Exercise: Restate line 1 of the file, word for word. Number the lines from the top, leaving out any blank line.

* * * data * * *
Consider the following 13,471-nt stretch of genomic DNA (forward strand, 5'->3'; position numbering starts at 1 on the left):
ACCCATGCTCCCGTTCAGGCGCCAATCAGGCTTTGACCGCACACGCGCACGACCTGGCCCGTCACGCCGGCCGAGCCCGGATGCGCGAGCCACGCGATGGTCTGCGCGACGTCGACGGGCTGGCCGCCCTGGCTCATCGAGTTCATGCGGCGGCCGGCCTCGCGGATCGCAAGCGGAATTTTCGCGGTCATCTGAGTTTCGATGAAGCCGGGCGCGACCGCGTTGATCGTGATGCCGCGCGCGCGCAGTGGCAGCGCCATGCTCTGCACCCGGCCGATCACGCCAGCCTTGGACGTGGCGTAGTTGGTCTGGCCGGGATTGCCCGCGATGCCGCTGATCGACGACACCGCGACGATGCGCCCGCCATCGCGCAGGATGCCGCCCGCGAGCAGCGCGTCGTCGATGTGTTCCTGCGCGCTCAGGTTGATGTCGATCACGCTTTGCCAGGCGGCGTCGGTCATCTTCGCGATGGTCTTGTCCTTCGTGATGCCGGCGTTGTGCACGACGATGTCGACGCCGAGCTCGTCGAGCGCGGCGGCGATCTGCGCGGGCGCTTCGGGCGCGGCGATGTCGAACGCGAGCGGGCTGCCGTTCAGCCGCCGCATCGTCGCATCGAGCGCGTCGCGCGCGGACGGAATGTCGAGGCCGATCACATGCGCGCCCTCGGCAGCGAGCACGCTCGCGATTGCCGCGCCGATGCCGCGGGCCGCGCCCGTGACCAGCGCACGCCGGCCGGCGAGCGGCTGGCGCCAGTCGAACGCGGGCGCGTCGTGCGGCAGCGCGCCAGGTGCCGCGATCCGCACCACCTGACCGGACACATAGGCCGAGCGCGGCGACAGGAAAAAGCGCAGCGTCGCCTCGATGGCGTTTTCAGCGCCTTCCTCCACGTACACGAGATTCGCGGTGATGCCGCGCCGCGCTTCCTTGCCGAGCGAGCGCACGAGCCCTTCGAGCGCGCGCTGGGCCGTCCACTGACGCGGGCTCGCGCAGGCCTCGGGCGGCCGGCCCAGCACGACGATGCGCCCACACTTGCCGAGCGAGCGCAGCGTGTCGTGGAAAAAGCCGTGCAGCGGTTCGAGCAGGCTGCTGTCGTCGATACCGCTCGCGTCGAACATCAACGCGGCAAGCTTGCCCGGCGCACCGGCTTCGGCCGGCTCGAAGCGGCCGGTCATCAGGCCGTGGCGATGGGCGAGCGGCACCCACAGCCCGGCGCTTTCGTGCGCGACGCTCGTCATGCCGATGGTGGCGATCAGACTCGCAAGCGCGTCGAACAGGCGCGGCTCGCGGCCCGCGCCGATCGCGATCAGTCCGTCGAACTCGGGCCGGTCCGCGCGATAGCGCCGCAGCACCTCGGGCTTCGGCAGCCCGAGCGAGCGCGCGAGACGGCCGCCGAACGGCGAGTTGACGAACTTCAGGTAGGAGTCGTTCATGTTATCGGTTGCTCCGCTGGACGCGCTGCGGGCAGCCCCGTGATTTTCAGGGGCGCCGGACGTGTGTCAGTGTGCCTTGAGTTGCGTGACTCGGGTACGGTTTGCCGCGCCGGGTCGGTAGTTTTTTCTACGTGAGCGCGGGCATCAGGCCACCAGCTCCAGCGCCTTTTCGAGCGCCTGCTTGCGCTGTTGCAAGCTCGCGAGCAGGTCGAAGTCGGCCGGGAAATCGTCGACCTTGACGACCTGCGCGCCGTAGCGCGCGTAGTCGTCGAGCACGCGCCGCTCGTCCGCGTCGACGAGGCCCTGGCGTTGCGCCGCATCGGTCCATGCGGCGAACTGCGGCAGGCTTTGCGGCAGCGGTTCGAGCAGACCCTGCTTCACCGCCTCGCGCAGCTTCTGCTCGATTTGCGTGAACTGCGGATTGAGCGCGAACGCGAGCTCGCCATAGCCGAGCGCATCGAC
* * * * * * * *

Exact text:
Consider the following 13,471-nt stretch of genomic DNA (forward strand, 5'->3'; position numbering starts at 1 on the left):